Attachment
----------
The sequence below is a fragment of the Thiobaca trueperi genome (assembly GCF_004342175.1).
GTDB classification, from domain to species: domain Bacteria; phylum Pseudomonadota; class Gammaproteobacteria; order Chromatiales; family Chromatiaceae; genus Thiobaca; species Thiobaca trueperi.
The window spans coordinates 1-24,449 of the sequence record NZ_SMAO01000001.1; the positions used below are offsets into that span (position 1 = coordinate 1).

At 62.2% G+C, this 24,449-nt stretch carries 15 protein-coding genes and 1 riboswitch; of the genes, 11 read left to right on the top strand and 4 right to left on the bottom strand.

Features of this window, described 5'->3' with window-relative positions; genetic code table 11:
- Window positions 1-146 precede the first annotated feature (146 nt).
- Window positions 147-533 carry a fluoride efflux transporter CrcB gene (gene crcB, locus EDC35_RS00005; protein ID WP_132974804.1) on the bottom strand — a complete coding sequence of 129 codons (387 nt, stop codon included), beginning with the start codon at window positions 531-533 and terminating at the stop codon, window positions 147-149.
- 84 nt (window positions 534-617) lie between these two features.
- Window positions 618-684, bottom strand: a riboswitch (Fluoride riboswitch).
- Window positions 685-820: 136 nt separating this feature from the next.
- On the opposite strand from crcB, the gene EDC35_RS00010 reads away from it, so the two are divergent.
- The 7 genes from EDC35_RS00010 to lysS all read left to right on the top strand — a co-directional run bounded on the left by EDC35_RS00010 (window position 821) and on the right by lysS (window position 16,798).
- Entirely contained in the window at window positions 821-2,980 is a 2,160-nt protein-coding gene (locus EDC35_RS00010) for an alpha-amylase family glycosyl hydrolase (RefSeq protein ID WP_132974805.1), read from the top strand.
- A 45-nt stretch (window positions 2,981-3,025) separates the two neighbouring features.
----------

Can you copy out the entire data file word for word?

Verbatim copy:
The sequence below is a fragment of the Thiobaca trueperi genome (assembly GCF_004342175.1).
GTDB classification, from domain to species: domain Bacteria; phylum Pseudomonadota; class Gammaproteobacteria; order Chromatiales; family Chromatiaceae; genus Thiobaca; species Thiobaca trueperi.
The window spans coordinates 1-24,449 of the sequence record NZ_SMAO01000001.1; the positions used below are offsets into that span (position 1 = coordinate 1).

At 62.2% G+C, this 24,449-nt stretch carries 15 protein-coding genes and 1 riboswitch; of the genes, 11 read left to right on the top strand and 4 right to left on the bottom strand.

Features of this window, described 5'->3' with window-relative positions; genetic code table 11:
- Window positions 1-146 precede the first annotated feature (146 nt).
- Window positions 147-533 carry a fluoride efflux transporter CrcB gene (gene crcB, locus EDC35_RS00005; protein ID WP_132974804.1) on the bottom strand — a complete coding sequence of 129 codons (387 nt, stop codon included), beginning with the start codon at window positions 531-533 and terminating at the stop codon, window positions 147-149.
- 84 nt (window positions 534-617) lie between these two features.
- Window positions 618-684, bottom strand: a riboswitch (Fluoride riboswitch).
- Window positions 685-820: 136 nt separating this feature from the next.
- On the opposite strand from crcB, the gene EDC35_RS00010 reads away from it, so the two are divergent.
- The 7 genes from EDC35_RS00010 to lysS all read left to right on the top strand — a co-directional run bounded on the left by EDC35_RS00010 (window position 821) and on the right by lysS (window position 16,798).
- Entirely contained in the window at window positions 821-2,980 is a 2,160-nt protein-coding gene (locus EDC35_RS00010) for an alpha-amylase family glycosyl hydrolase (RefSeq protein ID WP_132974805.1), read from the top strand.
- A 45-nt stretch (window positions 2,981-3,025) separates the two neighbouring features.